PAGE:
Based on the 1977 novel of the same name by Larry Mitchell, The Faggots and Their Friends Between Revolutions is an Avant Garde production discussing discrimination, sexual liberty and gender diversity within the LGBTQIA+ community.


The stage is stark, an impressive array of instruments line the sides and the back alongside several wooden chairs, a bell hangs from the rafters. The lighting rises and taking centre stage Mariamielle Lamagat opens the show with a soft melodic humming. “It’s been a long time and we are still not free” is spoken and the words are taken up by others in the cast.


And so, the scene is set. Visually minimalist and audibly intricate, The Faggots and Their Friends Between Revolutions is a production that challenges expectations. 

Focused heavily on Composer Philip Venables’s emotive soundscapes, extracts (some modified, some verbatim, all prepared by Ted Huffman) of the source text offer us a production not focused on characters and dialogue or where you would find a ‘traditional’ plotline but something otherworldly and mesmerising in its almost abstract nature.


The alternative presentation style far from detracts from the high quality of the performances from the whole cast and between Huffman’s Direction and Yshani Perinpanayagam’s Musical Direction this is a finely crafted cohesive piece reminiscent of a campfire storytelling. The heavy focus on more traditional instruments amplifies the almost conspiratorial feeling and though there are some moments with more modern musical interjections that do feel somewhat jarring and out of place, they don’t serve to detract too heavily from the overall tone and do offer some noteworthy dance sequences.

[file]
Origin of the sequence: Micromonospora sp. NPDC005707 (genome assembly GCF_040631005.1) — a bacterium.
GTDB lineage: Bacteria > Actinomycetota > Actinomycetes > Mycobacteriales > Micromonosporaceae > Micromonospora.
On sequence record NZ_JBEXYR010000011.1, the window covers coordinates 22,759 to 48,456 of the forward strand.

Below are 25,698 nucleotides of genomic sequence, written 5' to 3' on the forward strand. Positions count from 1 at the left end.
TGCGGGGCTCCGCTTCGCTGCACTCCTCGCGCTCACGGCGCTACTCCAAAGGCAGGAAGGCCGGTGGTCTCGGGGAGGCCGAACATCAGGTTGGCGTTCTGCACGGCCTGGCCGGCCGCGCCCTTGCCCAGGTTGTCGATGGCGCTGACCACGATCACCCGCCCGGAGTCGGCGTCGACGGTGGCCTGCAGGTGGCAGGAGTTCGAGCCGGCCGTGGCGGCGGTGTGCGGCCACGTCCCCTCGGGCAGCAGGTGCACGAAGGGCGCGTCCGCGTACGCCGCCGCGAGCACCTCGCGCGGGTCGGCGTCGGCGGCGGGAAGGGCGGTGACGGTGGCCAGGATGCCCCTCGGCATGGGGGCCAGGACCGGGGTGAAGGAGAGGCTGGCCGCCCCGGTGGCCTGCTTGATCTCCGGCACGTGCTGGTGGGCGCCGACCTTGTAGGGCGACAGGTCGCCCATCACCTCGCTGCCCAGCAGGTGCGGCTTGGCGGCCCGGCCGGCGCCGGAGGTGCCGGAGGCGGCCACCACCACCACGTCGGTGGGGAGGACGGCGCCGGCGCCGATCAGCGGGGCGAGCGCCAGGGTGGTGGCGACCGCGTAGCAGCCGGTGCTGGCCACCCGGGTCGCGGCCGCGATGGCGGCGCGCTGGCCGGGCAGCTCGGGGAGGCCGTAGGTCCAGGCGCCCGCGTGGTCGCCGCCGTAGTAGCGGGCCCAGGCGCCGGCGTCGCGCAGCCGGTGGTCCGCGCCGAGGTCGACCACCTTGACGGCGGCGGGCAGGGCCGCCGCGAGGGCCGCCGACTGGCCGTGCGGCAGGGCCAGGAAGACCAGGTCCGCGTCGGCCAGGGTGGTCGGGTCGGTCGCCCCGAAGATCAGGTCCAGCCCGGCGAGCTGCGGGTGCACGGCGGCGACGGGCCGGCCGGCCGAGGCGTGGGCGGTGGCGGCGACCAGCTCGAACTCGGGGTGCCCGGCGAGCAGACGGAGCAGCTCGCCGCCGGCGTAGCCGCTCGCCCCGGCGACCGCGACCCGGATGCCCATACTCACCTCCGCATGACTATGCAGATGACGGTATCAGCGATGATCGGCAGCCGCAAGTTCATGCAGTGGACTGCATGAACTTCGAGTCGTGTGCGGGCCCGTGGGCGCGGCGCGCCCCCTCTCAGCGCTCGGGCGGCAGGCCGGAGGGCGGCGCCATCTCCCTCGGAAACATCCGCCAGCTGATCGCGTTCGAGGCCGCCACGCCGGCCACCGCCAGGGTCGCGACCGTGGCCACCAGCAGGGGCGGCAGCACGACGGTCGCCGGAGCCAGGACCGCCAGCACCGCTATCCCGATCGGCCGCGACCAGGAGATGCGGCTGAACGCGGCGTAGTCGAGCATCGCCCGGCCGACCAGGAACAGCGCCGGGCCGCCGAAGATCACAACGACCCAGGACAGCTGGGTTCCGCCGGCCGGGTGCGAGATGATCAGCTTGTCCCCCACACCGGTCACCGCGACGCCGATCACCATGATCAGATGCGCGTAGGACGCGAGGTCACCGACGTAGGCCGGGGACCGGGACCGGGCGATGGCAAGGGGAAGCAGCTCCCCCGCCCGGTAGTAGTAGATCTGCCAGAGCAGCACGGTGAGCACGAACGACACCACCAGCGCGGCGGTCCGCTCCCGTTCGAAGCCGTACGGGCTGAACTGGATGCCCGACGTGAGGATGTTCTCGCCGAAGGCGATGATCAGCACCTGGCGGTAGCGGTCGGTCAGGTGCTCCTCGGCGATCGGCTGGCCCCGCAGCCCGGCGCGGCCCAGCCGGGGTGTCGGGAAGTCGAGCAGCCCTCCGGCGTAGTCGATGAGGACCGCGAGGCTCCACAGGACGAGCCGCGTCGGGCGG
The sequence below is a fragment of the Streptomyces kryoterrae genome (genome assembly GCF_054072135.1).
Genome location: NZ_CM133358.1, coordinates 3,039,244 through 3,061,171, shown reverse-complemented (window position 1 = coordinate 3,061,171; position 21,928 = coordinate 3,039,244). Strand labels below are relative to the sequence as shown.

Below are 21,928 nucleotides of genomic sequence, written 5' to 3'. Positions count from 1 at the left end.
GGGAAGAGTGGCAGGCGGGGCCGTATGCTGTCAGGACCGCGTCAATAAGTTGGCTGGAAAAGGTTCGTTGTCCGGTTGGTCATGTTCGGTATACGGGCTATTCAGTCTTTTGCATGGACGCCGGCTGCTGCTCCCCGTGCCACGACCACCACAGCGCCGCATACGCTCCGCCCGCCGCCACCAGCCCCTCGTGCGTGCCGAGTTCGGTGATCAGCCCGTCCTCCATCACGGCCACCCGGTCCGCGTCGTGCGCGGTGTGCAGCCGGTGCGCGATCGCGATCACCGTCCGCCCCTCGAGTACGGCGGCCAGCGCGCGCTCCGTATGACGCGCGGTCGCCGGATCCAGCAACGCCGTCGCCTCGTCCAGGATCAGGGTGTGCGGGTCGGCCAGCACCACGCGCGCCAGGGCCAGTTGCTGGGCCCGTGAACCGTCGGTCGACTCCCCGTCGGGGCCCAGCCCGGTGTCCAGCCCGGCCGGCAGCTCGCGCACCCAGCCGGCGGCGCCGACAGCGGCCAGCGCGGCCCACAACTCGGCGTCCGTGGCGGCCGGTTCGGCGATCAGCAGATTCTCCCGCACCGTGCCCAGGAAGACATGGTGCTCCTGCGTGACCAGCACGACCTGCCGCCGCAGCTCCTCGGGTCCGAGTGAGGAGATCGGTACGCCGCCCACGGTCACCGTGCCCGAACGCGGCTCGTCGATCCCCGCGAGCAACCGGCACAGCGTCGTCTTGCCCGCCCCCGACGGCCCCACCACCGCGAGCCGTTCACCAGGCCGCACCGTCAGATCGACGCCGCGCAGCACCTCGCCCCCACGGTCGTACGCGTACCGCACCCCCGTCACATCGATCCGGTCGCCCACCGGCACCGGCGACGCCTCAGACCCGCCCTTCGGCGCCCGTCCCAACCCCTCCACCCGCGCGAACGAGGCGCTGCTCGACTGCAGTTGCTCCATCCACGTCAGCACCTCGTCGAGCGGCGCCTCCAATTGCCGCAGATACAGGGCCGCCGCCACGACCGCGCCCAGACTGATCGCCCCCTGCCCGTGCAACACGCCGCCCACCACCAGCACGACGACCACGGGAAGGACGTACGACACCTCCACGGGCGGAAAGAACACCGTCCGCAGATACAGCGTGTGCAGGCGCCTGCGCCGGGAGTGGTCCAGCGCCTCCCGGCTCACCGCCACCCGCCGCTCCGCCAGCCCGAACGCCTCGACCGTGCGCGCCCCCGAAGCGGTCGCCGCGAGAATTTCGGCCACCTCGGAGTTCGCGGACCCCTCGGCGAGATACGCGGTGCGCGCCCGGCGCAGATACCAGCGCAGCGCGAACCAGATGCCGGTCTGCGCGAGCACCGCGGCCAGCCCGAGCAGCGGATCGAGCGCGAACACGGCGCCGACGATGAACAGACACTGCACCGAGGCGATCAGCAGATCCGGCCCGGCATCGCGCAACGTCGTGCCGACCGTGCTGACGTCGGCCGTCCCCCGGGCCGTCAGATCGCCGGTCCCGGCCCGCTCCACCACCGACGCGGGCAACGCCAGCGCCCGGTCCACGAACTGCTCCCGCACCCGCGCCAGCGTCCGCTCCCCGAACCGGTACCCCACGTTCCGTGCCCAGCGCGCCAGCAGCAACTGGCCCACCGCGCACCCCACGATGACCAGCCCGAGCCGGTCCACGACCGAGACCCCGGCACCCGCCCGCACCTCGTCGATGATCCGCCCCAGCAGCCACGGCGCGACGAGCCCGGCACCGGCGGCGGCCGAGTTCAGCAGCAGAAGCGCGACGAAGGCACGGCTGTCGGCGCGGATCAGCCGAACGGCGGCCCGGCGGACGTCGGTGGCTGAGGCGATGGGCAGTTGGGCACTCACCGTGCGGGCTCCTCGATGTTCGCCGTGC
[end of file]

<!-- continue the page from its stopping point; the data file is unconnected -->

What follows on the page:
Kit Green takes an element of the presenter role with the only fourth wall-breaking direct address section, delivered in a heart-warmingly open and approachable style, however every member of the cast has their chance to take centre stage in a series of smooth-flowing and finely coordinated segues.


There are unfortunately a few issues with the sound and some of the performers are less clear than they could (should) be, but we are offered subtitles that counteract this so it’s never a major issue. These also highlight where performers deviate from the script, but the delivery of the lines is consistently confident, and a few artistic liberties are more than forgivable.


The informal and occasionally chaotic presentation is a strong fit with the revolutionary tone of the source material and the message of the oppression and exclusion by “the men” of “the faggots” and their friends are sadly all too relevant to this day.


There is a lot to enjoy in The Faggots and Their Friends Between Revolutions and while anyone looking for the hero’s three-part journey will need to look elsewhere, this show offers a lot for viewers keen to experience something stylistically innovative, powerful and uplifting.

Running until the 28th of January in the Queen Elizabeth Hall of the Southbank Centre. Tickets are here


Review: Damien Russell             Photos: Camilla Greenwell